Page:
Whole Lotta Phone Calls Goin’ On by Ben Fong-Torres
In the Facebook box that asks “What’s on your mind?” I announced, the other day, “I'm supposed to be writing a book, but went & moderated a panel for the Broadcast Legends – including Hall of Famer Jon Miller. Fun. Tomorrow — Friday -- 5 to 7 pm -- I'm working the phones for KNTV (Ch. 3)'s fundraiser for the victims of the Japan earthquake. If you can, tune in, call in and ask for me. I'll do Elvis, Dino,
Dylan for you. Anything to get a few more dollars for the relief effort.”
As always, I got lots of supportive comments, of which my favorite was this, from author Susanne Pari: “This is all good, Ben, but I know writing avoidance tactics when I see them.”
Then Larry LeBlanc chipped in: “Yeah, we writers are like that.”
Yes, we are. But the earthquake relief fund was well worth falling behind a few pages. When I showed up at the Japanese Cultural & Community Center of Northern California’s building, where the phone bank had been set up, the tote board showed about $77,000 donated since 7 a.m.
It was now almost 5, and, as I took my seat, alongside TV journalists James Hattori and Wendy Tokuda, and playwright Philip Kan Gotanda and his wife, director Diane Takei (she directs plays; not her husband), and JCCNC board member Rumi Okabe, the phones went silent. It was 5 o’clock; the station hadn’t plugged the fundraiser; people were still at work or on the road.
We socialized, and some of us made calls to friends to pull in donations. We practiced looking like we were on the phone, for when NBC Bay Area/KNTV’s reporter did a live report. But the station didn’t mention the phone number, so we twiddled our thumbs again until the 6 o’clock news. The number was flashed.
Suddenly, the phones began ringing and we were at it non-stop, getting people’s credit card and other info and answering questions they might have about their donations. Runners took our completed forms to add to the tote board.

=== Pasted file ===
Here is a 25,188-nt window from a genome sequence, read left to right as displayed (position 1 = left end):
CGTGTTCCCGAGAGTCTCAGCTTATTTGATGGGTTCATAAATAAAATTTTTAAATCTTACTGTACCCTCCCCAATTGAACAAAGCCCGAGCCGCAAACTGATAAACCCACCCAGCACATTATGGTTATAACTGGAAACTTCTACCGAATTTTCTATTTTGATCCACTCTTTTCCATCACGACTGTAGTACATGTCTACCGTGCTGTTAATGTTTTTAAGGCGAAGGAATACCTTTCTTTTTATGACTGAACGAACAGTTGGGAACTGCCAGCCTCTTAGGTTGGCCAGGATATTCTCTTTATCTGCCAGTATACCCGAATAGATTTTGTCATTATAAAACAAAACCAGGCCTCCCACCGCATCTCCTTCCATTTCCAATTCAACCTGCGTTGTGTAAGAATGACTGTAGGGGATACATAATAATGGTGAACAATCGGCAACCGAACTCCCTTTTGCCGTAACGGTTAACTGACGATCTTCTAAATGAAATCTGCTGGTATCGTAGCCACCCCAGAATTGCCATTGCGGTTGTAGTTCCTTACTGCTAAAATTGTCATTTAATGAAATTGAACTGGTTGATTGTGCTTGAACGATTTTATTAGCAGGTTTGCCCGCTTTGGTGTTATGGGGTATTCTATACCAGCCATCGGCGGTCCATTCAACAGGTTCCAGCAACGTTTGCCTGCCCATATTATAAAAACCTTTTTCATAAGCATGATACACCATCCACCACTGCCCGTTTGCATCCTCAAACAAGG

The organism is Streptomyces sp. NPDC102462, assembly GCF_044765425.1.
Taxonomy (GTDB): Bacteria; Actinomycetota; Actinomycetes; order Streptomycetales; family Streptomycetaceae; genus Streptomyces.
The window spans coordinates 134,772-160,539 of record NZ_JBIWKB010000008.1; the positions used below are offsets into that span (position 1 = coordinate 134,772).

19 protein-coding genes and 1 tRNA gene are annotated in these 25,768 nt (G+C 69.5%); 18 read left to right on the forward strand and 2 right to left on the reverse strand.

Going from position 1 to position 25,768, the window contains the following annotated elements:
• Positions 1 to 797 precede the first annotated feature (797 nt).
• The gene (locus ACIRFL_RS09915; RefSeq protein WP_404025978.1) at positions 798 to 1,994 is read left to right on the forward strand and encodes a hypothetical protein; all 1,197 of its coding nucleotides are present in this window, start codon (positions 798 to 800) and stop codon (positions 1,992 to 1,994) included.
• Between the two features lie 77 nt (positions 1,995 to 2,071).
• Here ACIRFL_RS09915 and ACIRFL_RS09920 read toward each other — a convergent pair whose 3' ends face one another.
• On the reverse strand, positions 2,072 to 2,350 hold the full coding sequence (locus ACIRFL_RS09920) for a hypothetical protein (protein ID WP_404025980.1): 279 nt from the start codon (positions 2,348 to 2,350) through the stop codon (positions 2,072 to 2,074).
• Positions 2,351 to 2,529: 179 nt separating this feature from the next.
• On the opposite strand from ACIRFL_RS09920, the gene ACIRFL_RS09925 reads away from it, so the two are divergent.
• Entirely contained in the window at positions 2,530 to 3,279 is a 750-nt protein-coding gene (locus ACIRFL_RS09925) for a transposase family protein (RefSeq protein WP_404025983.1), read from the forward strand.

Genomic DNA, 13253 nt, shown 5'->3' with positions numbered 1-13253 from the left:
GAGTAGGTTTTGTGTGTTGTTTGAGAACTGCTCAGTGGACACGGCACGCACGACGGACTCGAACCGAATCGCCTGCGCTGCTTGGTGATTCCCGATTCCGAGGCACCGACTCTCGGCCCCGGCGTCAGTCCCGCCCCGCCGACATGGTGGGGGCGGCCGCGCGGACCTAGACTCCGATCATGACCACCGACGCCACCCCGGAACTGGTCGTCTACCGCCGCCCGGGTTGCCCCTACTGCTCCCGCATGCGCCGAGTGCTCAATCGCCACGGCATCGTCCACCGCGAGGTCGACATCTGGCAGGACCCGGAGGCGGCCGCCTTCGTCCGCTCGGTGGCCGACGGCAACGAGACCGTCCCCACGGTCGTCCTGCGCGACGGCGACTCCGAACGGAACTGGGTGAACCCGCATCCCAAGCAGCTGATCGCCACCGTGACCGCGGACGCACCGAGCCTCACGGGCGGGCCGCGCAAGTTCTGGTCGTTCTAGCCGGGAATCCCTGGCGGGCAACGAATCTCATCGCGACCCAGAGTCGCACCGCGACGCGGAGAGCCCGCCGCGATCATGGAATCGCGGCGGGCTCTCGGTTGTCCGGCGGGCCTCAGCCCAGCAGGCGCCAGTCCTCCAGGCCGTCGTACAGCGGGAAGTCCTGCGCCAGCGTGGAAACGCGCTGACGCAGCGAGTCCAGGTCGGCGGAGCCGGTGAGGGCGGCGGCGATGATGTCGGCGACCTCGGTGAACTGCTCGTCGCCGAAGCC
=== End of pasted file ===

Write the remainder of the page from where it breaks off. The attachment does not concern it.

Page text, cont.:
The room filled with visitors, including Hiroshi Inomata, the new Consul General of Japan in San Francisco, Mayor Ed Lee, supervisor Ross Mirkarimi and David Chiu, the prez of the Board of Supes. Chiu even took a brief turn on a phone.
By the time I was relieved, at 7, I was exhausted – some of the calls were difficult to hear, with the chatter from
the ten or eleven other workers around me, and from the dozens of other people in the room. But I was also exhilarated. I’d handled donations ranging from $20 to $200, and one of my call-outs to friends resulted in a $500 contribution.
The tally board now showed some $330,000. By night’s end, with a boost from the 11 o’clock news, the JCCCNC (with support from Comcast and NBC Bay Area) had collected almost $417,000, counting matching funds, donations to its Web site, and separate grants. The phone bank pulled in about $124,000. Good work, in more ways than one.
Or, as Dianne Takei, the producer and director who invited us to the event, put it, “Not bad for a day’s work.”
Of course, the work goes on, and more is needed. You can make a donation without having to hear me on the phone asking for your credit card info. Just send a check to Northern Japan Earthquake Relief Fund, c/o JCCCNC at 1840 Sutter St., San Francisco CA 94115. 100 percent of donations go directly to relief efforts in Japan.
Also, my buddy Dale Minami, the civil rights attorney, has said that his firm will match 50 percent of any donations sent to the Japan Relief Fund, c/o Minami Tamaki LLP, 360 Post St., 8th Floor, San Francisco CA 94108. They’ll add their match and forward all checks to the JCCCNC.
So, here in earthquake country, that’s what’s on my mind.
And see? Writing this blog, I once again avoided working on my book.
Photo caption (L to R above): Ben Fong-Torres, TV journalists James Hattori and Wendy Tokuda, playwright Philip Kan Gotanda and his wife, director Diane Takei, and JCCNC board member Rumi Okabe.